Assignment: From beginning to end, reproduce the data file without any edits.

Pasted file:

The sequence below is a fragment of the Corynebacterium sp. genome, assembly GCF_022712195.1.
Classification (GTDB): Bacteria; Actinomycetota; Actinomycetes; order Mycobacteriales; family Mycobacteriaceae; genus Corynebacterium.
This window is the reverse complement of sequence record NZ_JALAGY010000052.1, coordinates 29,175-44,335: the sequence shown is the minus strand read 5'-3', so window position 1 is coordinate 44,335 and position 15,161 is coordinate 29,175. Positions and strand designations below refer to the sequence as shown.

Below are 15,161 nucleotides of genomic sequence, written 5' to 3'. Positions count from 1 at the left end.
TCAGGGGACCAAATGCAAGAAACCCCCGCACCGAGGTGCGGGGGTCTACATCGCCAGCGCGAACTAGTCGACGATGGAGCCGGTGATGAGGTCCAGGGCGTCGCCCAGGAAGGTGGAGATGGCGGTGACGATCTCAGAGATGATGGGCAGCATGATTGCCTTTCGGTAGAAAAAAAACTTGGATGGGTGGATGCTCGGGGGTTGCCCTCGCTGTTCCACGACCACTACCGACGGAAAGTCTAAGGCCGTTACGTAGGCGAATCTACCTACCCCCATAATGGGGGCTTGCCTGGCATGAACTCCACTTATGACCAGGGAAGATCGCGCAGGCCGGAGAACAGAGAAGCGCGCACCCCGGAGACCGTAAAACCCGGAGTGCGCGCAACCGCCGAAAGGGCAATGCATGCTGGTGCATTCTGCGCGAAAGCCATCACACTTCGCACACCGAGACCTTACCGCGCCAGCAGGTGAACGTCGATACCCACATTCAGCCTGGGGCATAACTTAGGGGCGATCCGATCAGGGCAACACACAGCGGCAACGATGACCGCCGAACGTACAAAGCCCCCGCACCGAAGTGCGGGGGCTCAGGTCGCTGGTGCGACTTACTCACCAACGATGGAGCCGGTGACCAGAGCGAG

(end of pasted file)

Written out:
The sequence below is a fragment of the Corynebacterium sp. genome, assembly GCF_022712195.1.
Classification (GTDB): Bacteria; Actinomycetota; Actinomycetes; order Mycobacteriales; family Mycobacteriaceae; genus Corynebacterium.
This window is the reverse complement of sequence record NZ_JALAGY010000052.1, coordinates 29,175-44,335: the sequence shown is the minus strand read 5'-3', so window position 1 is coordinate 44,335 and position 15,161 is coordinate 29,175. Positions and strand designations below refer to the sequence as shown.

Below are 15,161 nucleotides of genomic sequence, written 5' to 3'. Positions count from 1 at the left end.
TCAGGGGACCAAATGCAAGAAACCCCCGCACCGAGGTGCGGGGGTCTACATCGCCAGCGCGAACTAGTCGACGATGGAGCCGGTGATGAGGTCCAGGGCGTCGCCCAGGAAGGTGGAGATGGCGGTGACGATCTCAGAGATGATGGGCAGCATGATTGCCTTTCGGTAGAAAAAAAACTTGGATGGGTGGATGCTCGGGGGTTGCCCTCGCTGTTCCACGACCACTACCGACGGAAAGTCTAAGGCCGTTACGTAGGCGAATCTACCTACCCCCATAATGGGGGCTTGCCTGGCATGAACTCCACTTATGACCAGGGAAGATCGCGCAGGCCGGAGAACAGAGAAGCGCGCACCCCGGAGACCGTAAAACCCGGAGTGCGCGCAACCGCCGAAAGGGCAATGCATGCTGGTGCATTCTGCGCGAAAGCCATCACACTTCGCACACCGAGACCTTACCGCGCCAGCAGGTGAACGTCGATACCCACATTCAGCCTGGGGCATAACTTAGGGGCGATCCGATCAGGGCAACACACAGCGGCAACGATGACCGCCGAACGTACAAAGCCCCCGCACCGAAGTGCGGGGGCTCAGGTCGCTGGTGCGACTTACTCACCAACGATGGAGCCGGTGACCAGAGCGAG